I have had the privilege of meeting with many couples throughout my doula career to chat about their births. Sometimes I will get a question that I am not sure how to answer. Even after all this time, I still have a lot to learn.
I interviewed with a couple recently, and the dad asked me an interesting question. What exactly is emotional support? Why does it matter?
I answered that question as best as I could in the moment, but I did not feel satisfied that I answered that question in a way that helped him understand exactly how doulas provide emotional support and why it matters. The standard definition of birth doulas is someone trained in birth who provides emotional, physical, informational, and relational support before, during, and after labor. That has always been the definition, but I have never taken the opportunity to explore exactly what emotional support means until now.
What is emotional support?
I met with someone recently who happened to work in the field of mental health. After I gushed about Brene Brown with her, I began to ask her questions. I explained to her how I was stumped by being presented with this question. She said something to the effect of, “Emotional support is being able to identify what another person is feeling with accuracy and is able to respond in an appropriate, compassionate, and empathetic manner.”
I thought that was a perfect definition. It encapsulated everything I tried to explain in a direct and concise way. I loved her definition!
I’ve asked several people in the past few months what they believe emotional support is and whether or not they believe it is valuable. Everyone has said yes. They feel that having another person to be there for them, to have their back, to listen to their concerns without trying to offer advice or fix them, listening without judgement, offering compassion and empathy in a world deficient in it, and having someone who just gets it, is immensely valuable in all aspects of life, not just during birth. I’m sure most of us can think of times in our lives where we longed for emotional support and didn’t receive it. I’m sure we could identify how emotional support could have improved those situations.
How do doulas provide emotional support?
Doulas provide emotional support during birth in much the same way as a good friend would provide emotional support during any other time that you would want emotional support. In addition to listening to your concerns without judgement, caring about you, and having your back, doulas offer the following:
- They have no other concerns or agenda- they do not need to chart or keep notes, or worry about keeping anyone alive.
- They do not try to convince anyone to have a certain type of birth or accept interventions. In other words, they won’t say things like, “Just get the epidural already. There is no need to be a hero.”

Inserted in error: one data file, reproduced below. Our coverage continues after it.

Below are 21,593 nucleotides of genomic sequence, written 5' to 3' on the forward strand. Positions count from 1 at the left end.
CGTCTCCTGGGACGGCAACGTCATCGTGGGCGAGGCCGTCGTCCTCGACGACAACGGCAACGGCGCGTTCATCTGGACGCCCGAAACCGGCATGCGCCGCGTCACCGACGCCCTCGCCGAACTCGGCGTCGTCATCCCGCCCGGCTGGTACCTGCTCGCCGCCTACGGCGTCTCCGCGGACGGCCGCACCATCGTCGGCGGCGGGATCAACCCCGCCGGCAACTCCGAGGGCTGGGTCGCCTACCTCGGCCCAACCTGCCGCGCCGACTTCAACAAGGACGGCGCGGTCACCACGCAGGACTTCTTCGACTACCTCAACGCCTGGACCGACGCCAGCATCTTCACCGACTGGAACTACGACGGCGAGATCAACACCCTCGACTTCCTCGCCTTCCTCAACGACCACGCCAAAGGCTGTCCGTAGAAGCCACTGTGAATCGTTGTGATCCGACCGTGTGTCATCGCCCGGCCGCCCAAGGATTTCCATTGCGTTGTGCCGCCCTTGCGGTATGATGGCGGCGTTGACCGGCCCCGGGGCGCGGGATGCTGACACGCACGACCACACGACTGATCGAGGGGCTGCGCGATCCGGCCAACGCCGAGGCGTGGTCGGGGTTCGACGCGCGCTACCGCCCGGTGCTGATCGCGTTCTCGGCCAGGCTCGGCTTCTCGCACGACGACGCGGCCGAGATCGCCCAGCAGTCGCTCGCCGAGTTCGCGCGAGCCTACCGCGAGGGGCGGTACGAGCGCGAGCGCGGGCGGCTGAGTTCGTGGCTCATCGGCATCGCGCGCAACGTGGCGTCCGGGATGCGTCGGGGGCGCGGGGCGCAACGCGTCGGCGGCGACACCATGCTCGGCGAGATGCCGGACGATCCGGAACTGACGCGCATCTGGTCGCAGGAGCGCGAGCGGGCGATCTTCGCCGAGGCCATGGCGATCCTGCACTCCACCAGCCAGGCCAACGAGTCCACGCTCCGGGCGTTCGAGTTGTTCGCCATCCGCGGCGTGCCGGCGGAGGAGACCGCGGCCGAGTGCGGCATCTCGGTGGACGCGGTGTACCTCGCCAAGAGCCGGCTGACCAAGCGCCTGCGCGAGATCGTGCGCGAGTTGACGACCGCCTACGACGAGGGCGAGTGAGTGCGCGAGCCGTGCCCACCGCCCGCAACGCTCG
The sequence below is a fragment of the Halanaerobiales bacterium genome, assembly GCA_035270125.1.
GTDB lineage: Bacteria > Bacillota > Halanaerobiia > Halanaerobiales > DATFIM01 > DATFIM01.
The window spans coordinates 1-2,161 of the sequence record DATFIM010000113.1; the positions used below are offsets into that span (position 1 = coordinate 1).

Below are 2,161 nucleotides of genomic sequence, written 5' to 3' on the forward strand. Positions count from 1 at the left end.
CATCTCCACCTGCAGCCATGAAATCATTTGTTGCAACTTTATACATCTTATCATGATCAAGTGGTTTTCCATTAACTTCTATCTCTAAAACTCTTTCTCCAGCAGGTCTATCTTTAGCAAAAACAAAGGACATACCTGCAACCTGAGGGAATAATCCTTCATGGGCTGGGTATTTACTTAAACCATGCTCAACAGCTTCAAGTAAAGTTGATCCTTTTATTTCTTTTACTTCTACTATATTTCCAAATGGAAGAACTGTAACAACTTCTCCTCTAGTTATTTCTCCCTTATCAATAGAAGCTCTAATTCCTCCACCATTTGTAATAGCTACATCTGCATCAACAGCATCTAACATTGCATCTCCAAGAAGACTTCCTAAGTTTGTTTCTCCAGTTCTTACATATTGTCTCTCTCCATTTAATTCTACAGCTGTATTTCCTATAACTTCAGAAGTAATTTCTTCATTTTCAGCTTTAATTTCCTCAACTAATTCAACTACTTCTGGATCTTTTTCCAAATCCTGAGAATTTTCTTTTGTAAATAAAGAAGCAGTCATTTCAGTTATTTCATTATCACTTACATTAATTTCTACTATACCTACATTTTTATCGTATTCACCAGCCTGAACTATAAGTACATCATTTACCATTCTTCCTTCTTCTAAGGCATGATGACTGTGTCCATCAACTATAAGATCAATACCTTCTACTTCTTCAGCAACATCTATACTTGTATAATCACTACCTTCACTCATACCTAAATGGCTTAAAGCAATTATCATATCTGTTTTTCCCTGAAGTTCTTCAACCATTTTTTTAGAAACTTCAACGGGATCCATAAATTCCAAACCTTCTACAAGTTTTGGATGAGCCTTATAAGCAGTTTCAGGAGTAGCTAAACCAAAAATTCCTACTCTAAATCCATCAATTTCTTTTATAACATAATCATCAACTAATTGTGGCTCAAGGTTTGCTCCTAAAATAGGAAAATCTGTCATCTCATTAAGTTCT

- They encourage, uplift, and never stop believing in their clients’ abilities to totally rock their amazing birth.
- They see the person underneath all of the technology.
- They provide warmth in a sterile environment.
- They smile, tell jokes, or share affirmations when others are asking about pain levels, fixing monitors, or asking about the last time someone ate or went to the bathroom.
- They remind their clients that they still have time when they feel pressured to answer NOW.
- They provide calm reassurance which rubs off on those around them.
Why does emotional support matter?
The first studies done on doulas showed that just having another woman in the room helped women have better births. These women were not family members nor hospital workers. They also just sat in a corner. They did not do all the neat things that modern doulas do, yet they still helped women have better births by their presence alone.
Evidence shows that the best kind of support during birth is someone who knows about birth, is unaffiliated with the hospital, and is also not a member of the birthing person’s family. Doulas are immensely helpful in this area because there is no need to worry about offending a family member that you have to continue a relationship with later. Doulas don’t mind if someone rejects their suggestions or has a hard time staying polite. They understand that is just how labor goes. Doulas help relieve the pressure that many partners now face to know everything and be everything, especially if things begin to deviate from the original plan. They are an extra person that can answer questions if staff gets too busy to answer, and clients can also be assured that their doula will not omit any important details from their answer.
A doula is in a unique position to practice loving detachment. Think about how hard it is to watch a loved one in pain, whether that is physical or emotional pain. I stink at seeing my husband and children in pain. I’d make a terrible doula for them!
People struggle with seeing loved ones in pain, and as such, have their own pain to deal with. A doula is able to provide support and encouragement without being caught up in anyone’s family dynamic. It is important to have someone that you can vent to without that person getting mad, upset, or taking things personally. It is important to be able to get angry or scared. It is important to have someone you can fall apart around without that person also falling apart. Doulas are used to being that mountain in the emotional turmoil of labor. Being able to weather the storms of labor can mean the difference between a low-intervention or high-intervention birth. It can also mean the difference between a traumatic or satisfying birth.